by Raushan Takhar (L5E)
Friday 6th November 2014
Humans have a tendency to form groups that are so strong that there seems little more for psychology to teach us. Humans don’t need it to be proven to them that favouring our group over others is a common part of how people think. Psychologist Henri Tajfel taught us how little encouragement we need to treat people in a biased way because of the groups they are in. He was interested in the conditions of group prejudice. He wanted to know what it took to turn an average fair-minded person into their prejudice cousin. To do this, he devised an experiment called the ‘minimal group paradigm’.
The experiment entailed:
- Participants being divided into groups on some random basis e.g. Eye colour, what paintings they like etc.
- After being told what group they are in, participants are divided up so that they are alone when they make a series of choices about how rewards will be shared among other people in the groups.
- From now, the group membership is entirely abstract.
- Nobody else can be seen and other group members are referred to by anonymous numbers.
- Participants have certain numbers which they call each other (e.g. Member number 74 from group A and member number 44 from group B)
- The choices the participants then have to make are about how many points they grant another member from each team. (E.g. Member number 74 from group A receives 8 points whereas member number 44 from group B receives 2 points). The points that each person receives translates into real money.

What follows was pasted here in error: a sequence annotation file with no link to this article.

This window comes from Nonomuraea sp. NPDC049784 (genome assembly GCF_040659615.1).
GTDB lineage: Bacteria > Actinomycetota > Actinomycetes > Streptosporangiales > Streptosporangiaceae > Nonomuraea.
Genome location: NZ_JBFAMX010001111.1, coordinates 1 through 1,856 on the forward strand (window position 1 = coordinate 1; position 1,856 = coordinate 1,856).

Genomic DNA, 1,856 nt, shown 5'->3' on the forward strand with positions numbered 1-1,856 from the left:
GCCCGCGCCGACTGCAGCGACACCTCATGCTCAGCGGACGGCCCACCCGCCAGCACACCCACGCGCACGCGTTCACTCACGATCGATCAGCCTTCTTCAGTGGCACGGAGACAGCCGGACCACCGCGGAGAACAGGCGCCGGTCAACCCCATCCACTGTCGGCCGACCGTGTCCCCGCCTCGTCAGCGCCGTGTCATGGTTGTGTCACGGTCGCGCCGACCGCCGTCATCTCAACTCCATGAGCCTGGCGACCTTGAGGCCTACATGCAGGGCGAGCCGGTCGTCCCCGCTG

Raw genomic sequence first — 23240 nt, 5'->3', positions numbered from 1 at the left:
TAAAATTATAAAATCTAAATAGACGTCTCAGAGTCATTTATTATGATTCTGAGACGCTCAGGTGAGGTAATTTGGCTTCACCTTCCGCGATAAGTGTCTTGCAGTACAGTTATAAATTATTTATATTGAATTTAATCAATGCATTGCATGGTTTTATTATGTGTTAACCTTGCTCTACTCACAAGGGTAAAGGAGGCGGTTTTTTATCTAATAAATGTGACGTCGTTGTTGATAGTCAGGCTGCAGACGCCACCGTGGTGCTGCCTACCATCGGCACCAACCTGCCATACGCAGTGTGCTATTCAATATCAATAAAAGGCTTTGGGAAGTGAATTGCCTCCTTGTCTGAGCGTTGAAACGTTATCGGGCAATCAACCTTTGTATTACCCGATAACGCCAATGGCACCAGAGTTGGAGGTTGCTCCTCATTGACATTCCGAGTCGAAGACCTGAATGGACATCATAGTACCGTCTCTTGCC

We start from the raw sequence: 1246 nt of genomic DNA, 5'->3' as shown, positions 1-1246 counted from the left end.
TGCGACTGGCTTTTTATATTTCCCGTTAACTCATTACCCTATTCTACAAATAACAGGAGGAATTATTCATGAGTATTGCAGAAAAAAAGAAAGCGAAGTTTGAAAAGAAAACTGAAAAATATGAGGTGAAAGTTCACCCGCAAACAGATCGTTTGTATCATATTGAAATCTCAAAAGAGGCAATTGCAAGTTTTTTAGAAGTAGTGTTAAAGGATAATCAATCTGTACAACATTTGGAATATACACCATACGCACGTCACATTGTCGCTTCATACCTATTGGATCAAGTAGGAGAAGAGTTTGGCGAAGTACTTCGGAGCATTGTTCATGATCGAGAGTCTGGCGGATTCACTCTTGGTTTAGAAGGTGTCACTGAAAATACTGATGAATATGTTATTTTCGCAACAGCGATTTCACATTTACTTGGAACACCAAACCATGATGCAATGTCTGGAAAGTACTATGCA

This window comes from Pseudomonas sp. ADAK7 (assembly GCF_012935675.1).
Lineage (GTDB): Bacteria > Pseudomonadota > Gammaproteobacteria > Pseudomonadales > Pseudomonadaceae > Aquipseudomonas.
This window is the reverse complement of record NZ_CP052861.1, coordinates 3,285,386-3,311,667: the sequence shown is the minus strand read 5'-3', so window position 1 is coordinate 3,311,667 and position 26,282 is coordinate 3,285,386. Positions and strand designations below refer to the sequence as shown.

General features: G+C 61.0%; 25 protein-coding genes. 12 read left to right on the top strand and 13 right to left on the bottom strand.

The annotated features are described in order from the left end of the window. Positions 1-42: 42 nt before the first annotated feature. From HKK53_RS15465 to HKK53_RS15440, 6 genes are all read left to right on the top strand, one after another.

- Participants show favouritism towards their own team members and to others who they know.
- People ended up showing favouritism even when it cost their own team several points.
Two things that Tajfel leant from this experiment were:
- Some people often maximised their total reward (fair minded person)
- Some people showed a tendency to maximise the difference between the groups (favouritism driven person)
Judging from the experiment, the group found that people know that their choices won’t directly affect them. This situation is enough to evoke favouritism. The experiment suggests that in-group bias is fundamental to thinking as the act of categorisations itself. People can’t let this instinct run away with itself.
Much of the TREK discussion on this topic was based on stereotypes and what they are and why people are stereotypical towards others. The definition that the group found for a stereotype was giving a fixed description of somebody because they are different to you. We found that people stereotype others on the basis that they are different and people fear the different culture, look and personality of others. The fear that people experience is what provokes the stereotyping and this escalates to prejudice. The group therefore found that prejudice was the judging of somebody before you have met them properly. If this is an explanation of ‘negative’ stereotyping, we can also explain ‘positive’ stereotyping. This form of stereotyping can be potentially helpful to us by enabling us to judge swiftly whether a person we encounter in a specific situation poses a danger to us (think of a woman who takes a taxi on her own at night or is walking down a deserted street alone…). When we are in self-preservation mode, making quick, simplifying generalisations about people and situations can be a life saver…